So, I am feeling somewhat apologetic as I have not been maintaining my 7 day rule of trying to keep up with posting new content. But I can assure you, it has been for a darn good reason. And, yep, you got it, that reason is LIVING.
A funny thing has happened to me in my journey through PTSD. I have begun to live life again as if PTSD wasn’t part of my life. Or maybe a better way to put it is that my PTSD no longer has absolute control over how I live my life. It really is strange how I got to this point of pushing through to PTSD Growth verse wallowing in the darkness. As much as I would love to tall how I did it, I can’t tell you the specifics. But I can tell you a bit of the journey to get here and it is fair to say that Bob was right once again. Freeing yourself from mental slavery is the biggest part of it.
Although this is going to sound simply, anyone dealing with PTSD will understand just how monumental of a task it is not only to simply live with PTSD but also to do the work required to simply keep living. For me, this journey has been one year of regular therapy with an awesome psychologist who wasn’t afraid to tell me just how fucked up some of the situations I got into as a police officer were. She took the oddity of PTSD and normalized it for me making me realize that those things would mess anyone up. She helped laid the foundation for me to work through my PTSD and helped position me for success as I continued on.
The next step was talking everything I learned about myself and my PTSD and ripping it wide open for others to see. Now, I am not referring to some public display or uncontrolled outburst. I am talking about sitting in a group of my peers, all who are also dealing with PTSD, and baring my inner most darkest moments. And, in the process, I sat and listened to their stories as they related their darkest moments too. Some amazing things happen when you lean in and allow your mind to begin breaking away from that mental slavery that PTSD commands. Sometimes, those amazing things are so unexplainable as well that you just have to sit back and go for the ride, taking in everything that happens.
And that is exactly what I did. I leaned in and accepted what was happening. But I never would have expected what happened. Anger that I thought I dealt with came out. Pain I never realized I had surfaced and then it happened. I hit the bottom, looked over at the wonderful person that runs Project Trauma Support, had tears streaming down my face and said “I just realized how fucked up I am.” I couldn’t hide it, I couldn’t suppress it any longer. It was all there and I was miles below it looking up trying to figure out what as going to happen next. I then remember looking at her, seeing unconditional love and acceptance while I was dealing with my lowest of low and heard the words “Now we need to figure out where to go from here.” But here is the funny part. I’m not sure who said that to me but it in the end, it doesn’t really matter.
Seeing how Avengers was just released, I think it is a perfect depiction of what happened. In that instance, it was as if Thanos snapped his fingers and things started to disappear. Everything came to a head and I knew where I needed to go – Upwards out of the darkness.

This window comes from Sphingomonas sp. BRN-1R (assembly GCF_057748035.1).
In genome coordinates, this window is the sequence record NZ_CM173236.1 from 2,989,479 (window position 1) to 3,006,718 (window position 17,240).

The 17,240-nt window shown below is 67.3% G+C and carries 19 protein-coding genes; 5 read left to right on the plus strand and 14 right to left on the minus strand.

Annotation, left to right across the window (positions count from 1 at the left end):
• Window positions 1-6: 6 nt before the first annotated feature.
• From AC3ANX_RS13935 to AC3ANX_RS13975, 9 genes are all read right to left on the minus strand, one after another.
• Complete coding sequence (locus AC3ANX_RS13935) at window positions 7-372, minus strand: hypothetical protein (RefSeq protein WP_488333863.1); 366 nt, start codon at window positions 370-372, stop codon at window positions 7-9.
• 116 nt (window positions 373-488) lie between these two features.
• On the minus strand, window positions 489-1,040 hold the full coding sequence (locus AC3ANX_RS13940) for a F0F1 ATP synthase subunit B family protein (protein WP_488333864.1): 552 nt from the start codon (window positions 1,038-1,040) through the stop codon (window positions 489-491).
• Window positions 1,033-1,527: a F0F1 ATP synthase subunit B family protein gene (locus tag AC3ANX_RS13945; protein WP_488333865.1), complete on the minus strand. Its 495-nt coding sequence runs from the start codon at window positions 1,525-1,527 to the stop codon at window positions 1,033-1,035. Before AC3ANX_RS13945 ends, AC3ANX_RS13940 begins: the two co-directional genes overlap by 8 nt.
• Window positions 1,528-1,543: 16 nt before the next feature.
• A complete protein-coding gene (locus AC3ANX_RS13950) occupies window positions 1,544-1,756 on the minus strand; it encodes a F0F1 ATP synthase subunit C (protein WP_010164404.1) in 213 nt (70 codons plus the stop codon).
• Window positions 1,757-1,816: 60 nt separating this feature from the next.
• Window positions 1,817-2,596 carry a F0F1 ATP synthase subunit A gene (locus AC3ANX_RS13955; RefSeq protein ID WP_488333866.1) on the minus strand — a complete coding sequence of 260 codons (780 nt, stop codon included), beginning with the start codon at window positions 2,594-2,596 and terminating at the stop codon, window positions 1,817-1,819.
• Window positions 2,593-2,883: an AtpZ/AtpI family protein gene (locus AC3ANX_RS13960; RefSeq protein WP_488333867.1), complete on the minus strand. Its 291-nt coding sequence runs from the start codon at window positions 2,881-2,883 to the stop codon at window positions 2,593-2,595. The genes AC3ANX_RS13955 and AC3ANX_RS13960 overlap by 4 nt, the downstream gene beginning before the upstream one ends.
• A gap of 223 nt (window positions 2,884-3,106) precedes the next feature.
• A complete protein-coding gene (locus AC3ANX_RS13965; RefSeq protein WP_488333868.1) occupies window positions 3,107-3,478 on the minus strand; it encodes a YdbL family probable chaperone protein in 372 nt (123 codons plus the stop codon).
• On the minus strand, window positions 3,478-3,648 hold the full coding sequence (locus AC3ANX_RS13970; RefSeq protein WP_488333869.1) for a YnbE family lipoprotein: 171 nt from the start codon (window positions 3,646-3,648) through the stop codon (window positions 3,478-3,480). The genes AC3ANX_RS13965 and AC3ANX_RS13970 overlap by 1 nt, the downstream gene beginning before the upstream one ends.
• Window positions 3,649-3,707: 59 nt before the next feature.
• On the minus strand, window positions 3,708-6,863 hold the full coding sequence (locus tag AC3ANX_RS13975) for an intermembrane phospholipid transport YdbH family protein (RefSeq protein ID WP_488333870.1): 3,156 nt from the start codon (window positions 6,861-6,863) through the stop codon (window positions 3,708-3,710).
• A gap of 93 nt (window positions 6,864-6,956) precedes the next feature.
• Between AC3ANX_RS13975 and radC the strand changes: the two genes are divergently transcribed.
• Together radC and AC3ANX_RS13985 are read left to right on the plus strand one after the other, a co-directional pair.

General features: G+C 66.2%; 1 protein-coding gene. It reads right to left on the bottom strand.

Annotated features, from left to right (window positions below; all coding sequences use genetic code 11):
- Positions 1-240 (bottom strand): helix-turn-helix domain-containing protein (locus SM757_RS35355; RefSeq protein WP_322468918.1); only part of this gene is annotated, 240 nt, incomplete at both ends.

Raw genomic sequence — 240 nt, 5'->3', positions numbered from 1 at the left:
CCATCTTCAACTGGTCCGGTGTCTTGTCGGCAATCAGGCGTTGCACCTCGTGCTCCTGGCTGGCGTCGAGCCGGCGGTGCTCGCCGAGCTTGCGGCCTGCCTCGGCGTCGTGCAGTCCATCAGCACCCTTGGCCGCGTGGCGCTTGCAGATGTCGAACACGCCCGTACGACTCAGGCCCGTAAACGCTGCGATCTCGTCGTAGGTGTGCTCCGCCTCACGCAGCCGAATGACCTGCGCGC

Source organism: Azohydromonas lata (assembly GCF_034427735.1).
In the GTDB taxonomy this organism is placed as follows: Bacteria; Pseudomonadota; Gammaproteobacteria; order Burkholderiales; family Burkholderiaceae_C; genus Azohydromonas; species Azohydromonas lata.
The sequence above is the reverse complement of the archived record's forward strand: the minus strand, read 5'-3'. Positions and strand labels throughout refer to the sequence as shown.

In that moment, I made the decision that I had to accept that PTSD is part of my life but in no way shape or form is it my LIFE. I other words, I know that I was the only one that could free my mind and that is exactly what I did.
Has it been easy since that moment. No fucking way! It has been a challenge everyday to stay focussed on moving forward and not allowing myself be sucked downward. And, there have been a few times that the Itty Bitty Shitty Committee took over and started leading me downward but luckily, I have been able to stop the decline. In those down moments, I make myself rise to the challenge to go through the issue. I process it, ask what is happening, why is it happening, is this real or something that my PTSD is making me think is real and what do I need to do to get past this?
Usually, this means journaling what is happening, stepping back for a moment and checking in with others to help change the focus. Most times, it turns around pretty quick but I have had a few moments that lasted. One of the biggest ones was a trip to the ER with my wife. It poked the sleeping PTSD dragon in an ugly way and it was few days of processing to work through but I did. And what was the straw that helped me break free from it? It was me remembering the expressions on the doctor and nurse’s face when I thanked them that helped break me free from the downward swing. That simple gesture of giving unconditional love brought back so much in return and it is truly the secret weapon against PTSD (hint: this is definitely be an upcoming post).
Now, I am not suggesting that you have to hit bottom before you can start living again but for me, that was exactly what needed to happen. I was stuck holding on to anger and I was pretending that my PTSD wasn’t so bad, that it could be handled and controlled. What I will suggest is that anyone dealing with PTSD needs to 1) find the right people to help them through their journey and 2) at some point, you need to make a mental choice or decision to lean in and move forward from the place you are at, even in a micro way.
And that movement forward doesn’t have to be a monumental step like being the first to step on the moon or to plant the flag on the top of the world. It can simply be getting out of bed, having something to eat, sitting on the front step on a warm day, calling a friend up out of he blue or smiling and saying thank you to the barista at the local coffee shop. I doesn’t have to be huge but the results will be. Eventually, you will notice that for the first time in a long time, you live a little without PTSD being in the forefront.